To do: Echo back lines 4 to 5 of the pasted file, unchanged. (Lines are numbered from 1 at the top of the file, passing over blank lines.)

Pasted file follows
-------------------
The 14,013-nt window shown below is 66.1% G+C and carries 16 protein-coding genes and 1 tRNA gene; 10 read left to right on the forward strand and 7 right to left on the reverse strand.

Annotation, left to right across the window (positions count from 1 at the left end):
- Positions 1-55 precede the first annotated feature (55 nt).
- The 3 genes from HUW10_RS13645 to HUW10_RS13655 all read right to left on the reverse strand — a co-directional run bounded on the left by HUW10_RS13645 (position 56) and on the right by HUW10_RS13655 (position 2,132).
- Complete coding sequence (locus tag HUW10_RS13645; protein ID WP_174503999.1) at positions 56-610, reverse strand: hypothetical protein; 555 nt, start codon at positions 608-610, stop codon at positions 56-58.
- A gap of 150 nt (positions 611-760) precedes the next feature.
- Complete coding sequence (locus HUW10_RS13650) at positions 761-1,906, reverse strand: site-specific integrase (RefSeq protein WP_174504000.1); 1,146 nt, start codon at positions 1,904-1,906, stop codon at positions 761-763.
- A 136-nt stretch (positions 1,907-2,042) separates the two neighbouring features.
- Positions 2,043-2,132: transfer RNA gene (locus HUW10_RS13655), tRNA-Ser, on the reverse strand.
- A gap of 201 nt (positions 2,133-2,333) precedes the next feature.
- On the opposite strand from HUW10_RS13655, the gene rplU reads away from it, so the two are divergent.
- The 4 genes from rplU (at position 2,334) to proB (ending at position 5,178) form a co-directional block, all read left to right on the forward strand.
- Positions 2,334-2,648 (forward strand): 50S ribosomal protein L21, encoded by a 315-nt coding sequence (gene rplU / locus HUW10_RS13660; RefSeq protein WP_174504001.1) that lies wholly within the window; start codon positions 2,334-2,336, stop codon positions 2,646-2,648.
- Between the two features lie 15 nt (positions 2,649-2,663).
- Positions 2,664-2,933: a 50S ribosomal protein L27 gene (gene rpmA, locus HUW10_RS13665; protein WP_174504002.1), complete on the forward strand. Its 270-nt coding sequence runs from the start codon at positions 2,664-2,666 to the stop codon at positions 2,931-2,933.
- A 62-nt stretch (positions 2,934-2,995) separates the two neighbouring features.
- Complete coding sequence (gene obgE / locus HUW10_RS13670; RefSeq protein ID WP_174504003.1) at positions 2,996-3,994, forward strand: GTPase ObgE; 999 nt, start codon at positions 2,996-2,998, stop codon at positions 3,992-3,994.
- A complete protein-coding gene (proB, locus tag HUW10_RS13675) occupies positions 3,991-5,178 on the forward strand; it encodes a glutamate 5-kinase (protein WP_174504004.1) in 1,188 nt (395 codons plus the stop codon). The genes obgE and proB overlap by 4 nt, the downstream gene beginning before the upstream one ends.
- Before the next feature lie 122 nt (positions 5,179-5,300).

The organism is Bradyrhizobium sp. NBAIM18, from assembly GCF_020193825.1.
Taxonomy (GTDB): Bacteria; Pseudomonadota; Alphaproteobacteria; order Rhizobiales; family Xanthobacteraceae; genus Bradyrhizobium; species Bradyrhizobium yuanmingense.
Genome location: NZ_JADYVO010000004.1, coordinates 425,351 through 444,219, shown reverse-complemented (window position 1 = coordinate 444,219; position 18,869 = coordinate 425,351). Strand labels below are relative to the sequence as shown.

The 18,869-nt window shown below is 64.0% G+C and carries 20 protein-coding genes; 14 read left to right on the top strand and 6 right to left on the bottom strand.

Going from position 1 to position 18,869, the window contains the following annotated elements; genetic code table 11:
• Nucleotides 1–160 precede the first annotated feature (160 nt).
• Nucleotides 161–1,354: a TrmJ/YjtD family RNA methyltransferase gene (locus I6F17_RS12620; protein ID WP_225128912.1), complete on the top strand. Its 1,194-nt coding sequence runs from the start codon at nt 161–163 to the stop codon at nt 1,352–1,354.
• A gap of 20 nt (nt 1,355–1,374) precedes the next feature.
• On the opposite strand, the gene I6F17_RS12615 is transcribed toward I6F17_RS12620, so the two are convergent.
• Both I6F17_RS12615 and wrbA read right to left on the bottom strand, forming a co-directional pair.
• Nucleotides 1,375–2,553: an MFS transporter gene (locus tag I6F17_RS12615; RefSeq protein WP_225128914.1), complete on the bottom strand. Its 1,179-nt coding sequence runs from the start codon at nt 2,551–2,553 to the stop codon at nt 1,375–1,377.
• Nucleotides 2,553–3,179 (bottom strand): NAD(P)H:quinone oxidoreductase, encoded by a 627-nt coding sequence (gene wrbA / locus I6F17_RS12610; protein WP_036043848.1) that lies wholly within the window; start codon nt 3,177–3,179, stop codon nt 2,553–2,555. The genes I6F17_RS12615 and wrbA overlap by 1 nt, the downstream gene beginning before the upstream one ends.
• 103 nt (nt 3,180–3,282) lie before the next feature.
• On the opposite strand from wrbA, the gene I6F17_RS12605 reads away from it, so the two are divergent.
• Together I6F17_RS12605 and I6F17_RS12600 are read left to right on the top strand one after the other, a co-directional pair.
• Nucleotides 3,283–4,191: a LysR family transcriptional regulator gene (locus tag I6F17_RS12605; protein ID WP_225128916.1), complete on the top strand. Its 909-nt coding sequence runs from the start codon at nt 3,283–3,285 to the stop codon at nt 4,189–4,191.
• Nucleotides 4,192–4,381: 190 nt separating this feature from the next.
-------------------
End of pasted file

- The 3 genes from HUW10_RS13645 to HUW10_RS13655 all read right to left on the reverse strand — a co-directional run bounded on the left by HUW10_RS13645 (position 56) and on the right by HUW10_RS13655 (position 2,132).
- Complete coding sequence (locus tag HUW10_RS13645; protein ID WP_174503999.1) at positions 56-610, reverse strand: hypothetical protein; 555 nt, start codon at positions 608-610, stop codon at positions 56-58.